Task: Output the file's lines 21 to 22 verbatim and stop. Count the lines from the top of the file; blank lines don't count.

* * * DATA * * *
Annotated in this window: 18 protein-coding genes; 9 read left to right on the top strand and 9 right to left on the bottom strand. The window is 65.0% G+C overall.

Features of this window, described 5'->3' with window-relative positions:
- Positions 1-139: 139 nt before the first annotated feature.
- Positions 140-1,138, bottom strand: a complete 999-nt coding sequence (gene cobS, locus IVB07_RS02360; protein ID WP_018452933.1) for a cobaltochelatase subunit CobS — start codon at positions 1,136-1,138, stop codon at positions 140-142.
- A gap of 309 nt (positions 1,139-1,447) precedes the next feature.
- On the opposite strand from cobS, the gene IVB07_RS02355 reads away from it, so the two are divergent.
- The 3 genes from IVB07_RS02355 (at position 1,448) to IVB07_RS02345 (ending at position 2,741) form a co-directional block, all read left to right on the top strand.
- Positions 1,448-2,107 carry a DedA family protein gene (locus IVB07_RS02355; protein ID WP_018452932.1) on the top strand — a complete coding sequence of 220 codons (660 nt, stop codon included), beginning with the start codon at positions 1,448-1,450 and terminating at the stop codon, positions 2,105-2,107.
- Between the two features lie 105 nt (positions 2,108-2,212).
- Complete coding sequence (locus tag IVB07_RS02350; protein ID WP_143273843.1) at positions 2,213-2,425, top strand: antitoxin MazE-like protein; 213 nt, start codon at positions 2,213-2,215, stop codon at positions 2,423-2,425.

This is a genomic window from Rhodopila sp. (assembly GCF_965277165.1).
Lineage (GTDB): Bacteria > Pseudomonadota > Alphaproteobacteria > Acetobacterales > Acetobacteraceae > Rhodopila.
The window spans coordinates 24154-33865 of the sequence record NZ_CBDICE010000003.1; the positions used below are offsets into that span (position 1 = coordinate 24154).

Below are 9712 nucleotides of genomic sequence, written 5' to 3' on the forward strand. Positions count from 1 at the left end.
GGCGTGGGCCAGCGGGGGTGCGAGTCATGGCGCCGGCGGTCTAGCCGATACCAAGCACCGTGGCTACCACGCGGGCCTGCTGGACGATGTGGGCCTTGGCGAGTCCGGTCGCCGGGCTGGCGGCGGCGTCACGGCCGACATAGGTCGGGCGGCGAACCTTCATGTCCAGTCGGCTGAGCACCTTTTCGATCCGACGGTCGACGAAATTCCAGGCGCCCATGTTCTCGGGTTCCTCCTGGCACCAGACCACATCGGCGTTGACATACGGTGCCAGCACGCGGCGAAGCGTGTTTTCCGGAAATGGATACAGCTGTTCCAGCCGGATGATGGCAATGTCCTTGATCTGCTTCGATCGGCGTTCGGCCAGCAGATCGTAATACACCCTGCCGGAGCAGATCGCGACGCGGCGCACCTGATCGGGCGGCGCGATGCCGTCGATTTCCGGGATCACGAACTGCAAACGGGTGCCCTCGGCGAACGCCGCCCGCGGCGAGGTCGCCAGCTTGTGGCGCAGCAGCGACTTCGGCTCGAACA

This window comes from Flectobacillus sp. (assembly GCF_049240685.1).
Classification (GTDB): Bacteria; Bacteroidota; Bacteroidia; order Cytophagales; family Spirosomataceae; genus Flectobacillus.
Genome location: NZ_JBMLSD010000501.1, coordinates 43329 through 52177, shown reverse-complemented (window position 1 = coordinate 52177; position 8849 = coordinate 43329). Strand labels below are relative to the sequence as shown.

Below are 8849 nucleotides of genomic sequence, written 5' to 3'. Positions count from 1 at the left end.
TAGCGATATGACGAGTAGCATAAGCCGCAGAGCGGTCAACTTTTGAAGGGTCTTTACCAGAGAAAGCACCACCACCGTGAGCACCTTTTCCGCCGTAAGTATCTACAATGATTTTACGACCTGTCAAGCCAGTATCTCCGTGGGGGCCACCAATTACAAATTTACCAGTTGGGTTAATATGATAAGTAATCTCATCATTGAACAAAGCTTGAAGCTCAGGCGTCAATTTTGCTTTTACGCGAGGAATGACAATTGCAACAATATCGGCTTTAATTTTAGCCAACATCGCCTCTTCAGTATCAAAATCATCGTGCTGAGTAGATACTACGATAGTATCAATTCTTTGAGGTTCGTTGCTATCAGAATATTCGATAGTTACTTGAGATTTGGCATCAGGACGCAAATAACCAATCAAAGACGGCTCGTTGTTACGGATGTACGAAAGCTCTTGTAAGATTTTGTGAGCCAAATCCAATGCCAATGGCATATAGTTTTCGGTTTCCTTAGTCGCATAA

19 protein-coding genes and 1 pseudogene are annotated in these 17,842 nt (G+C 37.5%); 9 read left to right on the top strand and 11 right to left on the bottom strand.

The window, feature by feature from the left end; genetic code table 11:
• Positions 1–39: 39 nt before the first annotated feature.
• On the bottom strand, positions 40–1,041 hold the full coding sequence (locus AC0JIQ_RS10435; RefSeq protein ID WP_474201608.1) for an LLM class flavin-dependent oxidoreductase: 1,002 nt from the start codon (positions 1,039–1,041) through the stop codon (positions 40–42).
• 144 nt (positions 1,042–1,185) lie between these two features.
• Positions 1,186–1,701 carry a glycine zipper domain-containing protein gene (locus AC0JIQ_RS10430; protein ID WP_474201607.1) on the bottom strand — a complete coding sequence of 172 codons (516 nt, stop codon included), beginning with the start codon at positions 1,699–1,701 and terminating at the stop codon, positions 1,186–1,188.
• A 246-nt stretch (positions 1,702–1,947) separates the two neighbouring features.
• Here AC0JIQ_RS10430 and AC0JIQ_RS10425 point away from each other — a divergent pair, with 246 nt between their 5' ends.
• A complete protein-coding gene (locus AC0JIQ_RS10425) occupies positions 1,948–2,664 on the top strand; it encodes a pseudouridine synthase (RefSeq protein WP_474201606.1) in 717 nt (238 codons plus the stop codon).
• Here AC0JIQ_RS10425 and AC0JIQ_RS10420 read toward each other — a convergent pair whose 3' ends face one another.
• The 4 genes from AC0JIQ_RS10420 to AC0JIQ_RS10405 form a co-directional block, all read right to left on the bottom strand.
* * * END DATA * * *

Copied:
19 protein-coding genes and 1 pseudogene are annotated in these 17,842 nt (G+C 37.5%); 9 read left to right on the top strand and 11 right to left on the bottom strand.

The window, feature by feature from the left end; genetic code table 11: